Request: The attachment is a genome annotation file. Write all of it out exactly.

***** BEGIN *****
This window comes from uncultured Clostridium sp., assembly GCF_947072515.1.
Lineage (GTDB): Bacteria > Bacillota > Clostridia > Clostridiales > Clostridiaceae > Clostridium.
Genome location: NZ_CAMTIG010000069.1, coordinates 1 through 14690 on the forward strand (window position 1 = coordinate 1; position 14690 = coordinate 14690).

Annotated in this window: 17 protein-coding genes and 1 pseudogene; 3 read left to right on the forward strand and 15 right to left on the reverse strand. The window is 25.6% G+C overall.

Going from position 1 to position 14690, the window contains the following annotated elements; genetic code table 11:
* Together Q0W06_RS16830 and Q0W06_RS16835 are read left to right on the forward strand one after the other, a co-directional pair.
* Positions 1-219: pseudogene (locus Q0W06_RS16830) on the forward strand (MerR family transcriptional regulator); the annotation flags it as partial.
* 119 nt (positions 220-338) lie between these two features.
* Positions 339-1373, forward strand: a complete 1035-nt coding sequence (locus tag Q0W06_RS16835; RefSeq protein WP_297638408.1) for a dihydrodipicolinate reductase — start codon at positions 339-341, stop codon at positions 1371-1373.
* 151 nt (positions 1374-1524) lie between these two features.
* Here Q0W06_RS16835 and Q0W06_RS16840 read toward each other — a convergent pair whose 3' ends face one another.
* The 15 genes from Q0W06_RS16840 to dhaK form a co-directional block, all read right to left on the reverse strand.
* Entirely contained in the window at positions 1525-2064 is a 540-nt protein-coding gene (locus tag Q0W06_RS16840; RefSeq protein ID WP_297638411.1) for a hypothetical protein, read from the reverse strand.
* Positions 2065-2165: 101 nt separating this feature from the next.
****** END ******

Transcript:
This window comes from uncultured Clostridium sp., assembly GCF_947072515.1.
Lineage (GTDB): Bacteria > Bacillota > Clostridia > Clostridiales > Clostridiaceae > Clostridium.
Genome location: NZ_CAMTIG010000069.1, coordinates 1 through 14690 on the forward strand (window position 1 = coordinate 1; position 14690 = coordinate 14690).

Annotated in this window: 17 protein-coding genes and 1 pseudogene; 3 read left to right on the forward strand and 15 right to left on the reverse strand. The window is 25.6% G+C overall.

Going from position 1 to position 14690, the window contains the following annotated elements; genetic code table 11:
* Together Q0W06_RS16830 and Q0W06_RS16835 are read left to right on the forward strand one after the other, a co-directional pair.
* Positions 1-219: pseudogene (locus Q0W06_RS16830) on the forward strand (MerR family transcriptional regulator); the annotation flags it as partial.
* 119 nt (positions 220-338) lie between these two features.
* Positions 339-1373, forward strand: a complete 1035-nt coding sequence (locus tag Q0W06_RS16835; RefSeq protein WP_297638408.1) for a dihydrodipicolinate reductase — start codon at positions 339-341, stop codon at positions 1371-1373.
* 151 nt (positions 1374-1524) lie between these two features.
* Here Q0W06_RS16835 and Q0W06_RS16840 read toward each other — a convergent pair whose 3' ends face one another.
* The 15 genes from Q0W06_RS16840 to dhaK form a co-directional block, all read right to left on the reverse strand.
* Entirely contained in the window at positions 1525-2064 is a 540-nt protein-coding gene (locus tag Q0W06_RS16840; RefSeq protein ID WP_297638411.1) for a hypothetical protein, read from the reverse strand.
* Positions 2065-2165: 101 nt separating this feature from the next.